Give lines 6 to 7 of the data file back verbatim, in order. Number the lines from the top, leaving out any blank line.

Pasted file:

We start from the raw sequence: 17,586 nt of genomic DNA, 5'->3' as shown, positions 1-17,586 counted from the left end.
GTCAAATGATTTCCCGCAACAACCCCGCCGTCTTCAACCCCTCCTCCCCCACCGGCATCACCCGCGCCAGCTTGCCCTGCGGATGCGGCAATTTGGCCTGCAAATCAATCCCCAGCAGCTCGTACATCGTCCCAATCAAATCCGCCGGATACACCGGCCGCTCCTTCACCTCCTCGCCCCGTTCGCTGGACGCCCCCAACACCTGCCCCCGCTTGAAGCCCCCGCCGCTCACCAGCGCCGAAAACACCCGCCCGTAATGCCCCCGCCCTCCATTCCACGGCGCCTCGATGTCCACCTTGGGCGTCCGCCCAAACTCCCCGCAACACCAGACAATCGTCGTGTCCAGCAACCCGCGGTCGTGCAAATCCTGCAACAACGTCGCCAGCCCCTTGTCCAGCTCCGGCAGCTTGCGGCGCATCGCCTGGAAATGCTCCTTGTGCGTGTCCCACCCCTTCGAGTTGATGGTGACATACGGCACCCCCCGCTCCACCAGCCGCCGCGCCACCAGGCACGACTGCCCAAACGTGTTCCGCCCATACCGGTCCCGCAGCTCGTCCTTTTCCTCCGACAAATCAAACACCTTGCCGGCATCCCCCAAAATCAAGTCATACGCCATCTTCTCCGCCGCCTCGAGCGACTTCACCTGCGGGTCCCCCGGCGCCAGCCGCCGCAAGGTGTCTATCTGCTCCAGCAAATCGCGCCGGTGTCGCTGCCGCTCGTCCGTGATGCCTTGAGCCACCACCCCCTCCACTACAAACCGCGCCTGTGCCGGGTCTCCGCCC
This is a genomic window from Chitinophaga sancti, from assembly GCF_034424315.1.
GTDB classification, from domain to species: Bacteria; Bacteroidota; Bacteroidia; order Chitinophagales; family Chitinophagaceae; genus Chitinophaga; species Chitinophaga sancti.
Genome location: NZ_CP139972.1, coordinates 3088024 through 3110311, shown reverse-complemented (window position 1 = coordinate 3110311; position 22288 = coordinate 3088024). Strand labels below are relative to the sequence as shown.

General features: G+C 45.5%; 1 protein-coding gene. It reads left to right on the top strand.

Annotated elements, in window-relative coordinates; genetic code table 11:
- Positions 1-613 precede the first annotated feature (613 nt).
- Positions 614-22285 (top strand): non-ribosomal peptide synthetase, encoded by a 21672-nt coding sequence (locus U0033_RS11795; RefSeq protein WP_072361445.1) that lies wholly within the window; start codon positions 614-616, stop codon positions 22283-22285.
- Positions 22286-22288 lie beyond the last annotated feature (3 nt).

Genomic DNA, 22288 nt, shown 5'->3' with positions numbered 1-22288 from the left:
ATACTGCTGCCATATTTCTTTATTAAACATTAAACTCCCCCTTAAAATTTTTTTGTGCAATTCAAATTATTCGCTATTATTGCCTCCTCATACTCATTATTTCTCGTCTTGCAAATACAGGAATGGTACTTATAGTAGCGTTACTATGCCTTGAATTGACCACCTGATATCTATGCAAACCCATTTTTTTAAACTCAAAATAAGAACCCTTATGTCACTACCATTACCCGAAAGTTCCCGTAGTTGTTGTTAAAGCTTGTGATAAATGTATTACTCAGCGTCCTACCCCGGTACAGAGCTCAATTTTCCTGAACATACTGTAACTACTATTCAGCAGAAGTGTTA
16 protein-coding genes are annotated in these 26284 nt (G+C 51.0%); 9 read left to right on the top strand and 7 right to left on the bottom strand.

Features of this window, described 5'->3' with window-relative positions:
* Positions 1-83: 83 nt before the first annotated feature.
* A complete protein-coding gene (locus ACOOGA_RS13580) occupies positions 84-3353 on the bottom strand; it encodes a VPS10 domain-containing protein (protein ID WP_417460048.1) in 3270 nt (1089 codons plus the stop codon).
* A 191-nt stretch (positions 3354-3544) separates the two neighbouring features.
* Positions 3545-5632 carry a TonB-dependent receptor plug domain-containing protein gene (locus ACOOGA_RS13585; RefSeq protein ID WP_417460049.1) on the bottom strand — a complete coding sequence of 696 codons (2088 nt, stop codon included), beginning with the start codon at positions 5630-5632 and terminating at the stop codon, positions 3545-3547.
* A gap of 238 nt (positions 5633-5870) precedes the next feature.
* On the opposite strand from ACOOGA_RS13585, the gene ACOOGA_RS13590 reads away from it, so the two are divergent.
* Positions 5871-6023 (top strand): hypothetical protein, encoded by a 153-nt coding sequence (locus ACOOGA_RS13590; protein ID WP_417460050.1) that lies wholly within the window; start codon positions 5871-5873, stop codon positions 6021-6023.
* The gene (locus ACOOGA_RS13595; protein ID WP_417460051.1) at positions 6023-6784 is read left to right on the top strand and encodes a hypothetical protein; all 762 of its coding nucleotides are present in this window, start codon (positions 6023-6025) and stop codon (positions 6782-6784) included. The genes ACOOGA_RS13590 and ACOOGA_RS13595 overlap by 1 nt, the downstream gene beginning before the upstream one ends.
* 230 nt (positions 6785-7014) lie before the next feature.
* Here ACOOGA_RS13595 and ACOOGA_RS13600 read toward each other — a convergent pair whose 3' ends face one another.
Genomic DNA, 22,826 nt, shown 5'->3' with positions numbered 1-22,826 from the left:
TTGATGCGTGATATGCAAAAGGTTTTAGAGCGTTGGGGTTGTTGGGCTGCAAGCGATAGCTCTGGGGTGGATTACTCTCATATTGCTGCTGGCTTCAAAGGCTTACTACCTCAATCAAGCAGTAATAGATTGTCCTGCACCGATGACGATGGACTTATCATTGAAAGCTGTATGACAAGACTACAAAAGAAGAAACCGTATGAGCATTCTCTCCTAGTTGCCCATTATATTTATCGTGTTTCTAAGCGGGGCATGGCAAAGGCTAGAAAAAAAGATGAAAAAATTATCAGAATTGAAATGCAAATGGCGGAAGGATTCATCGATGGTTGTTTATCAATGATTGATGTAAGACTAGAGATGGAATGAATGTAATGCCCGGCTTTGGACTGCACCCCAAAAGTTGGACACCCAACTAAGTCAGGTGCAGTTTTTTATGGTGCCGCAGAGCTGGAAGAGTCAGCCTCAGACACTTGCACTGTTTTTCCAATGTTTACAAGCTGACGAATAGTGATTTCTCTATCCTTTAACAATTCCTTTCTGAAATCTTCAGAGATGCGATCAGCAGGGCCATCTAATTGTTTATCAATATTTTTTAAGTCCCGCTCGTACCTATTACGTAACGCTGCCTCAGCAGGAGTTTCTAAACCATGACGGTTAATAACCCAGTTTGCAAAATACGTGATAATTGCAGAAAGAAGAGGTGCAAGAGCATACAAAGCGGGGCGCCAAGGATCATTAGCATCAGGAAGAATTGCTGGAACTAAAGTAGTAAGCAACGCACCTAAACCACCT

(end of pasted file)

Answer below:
General features: G+C 45.5%; 1 protein-coding gene. It reads left to right on the top strand.

Annotated elements, in window-relative coordinates; genetic code table 11: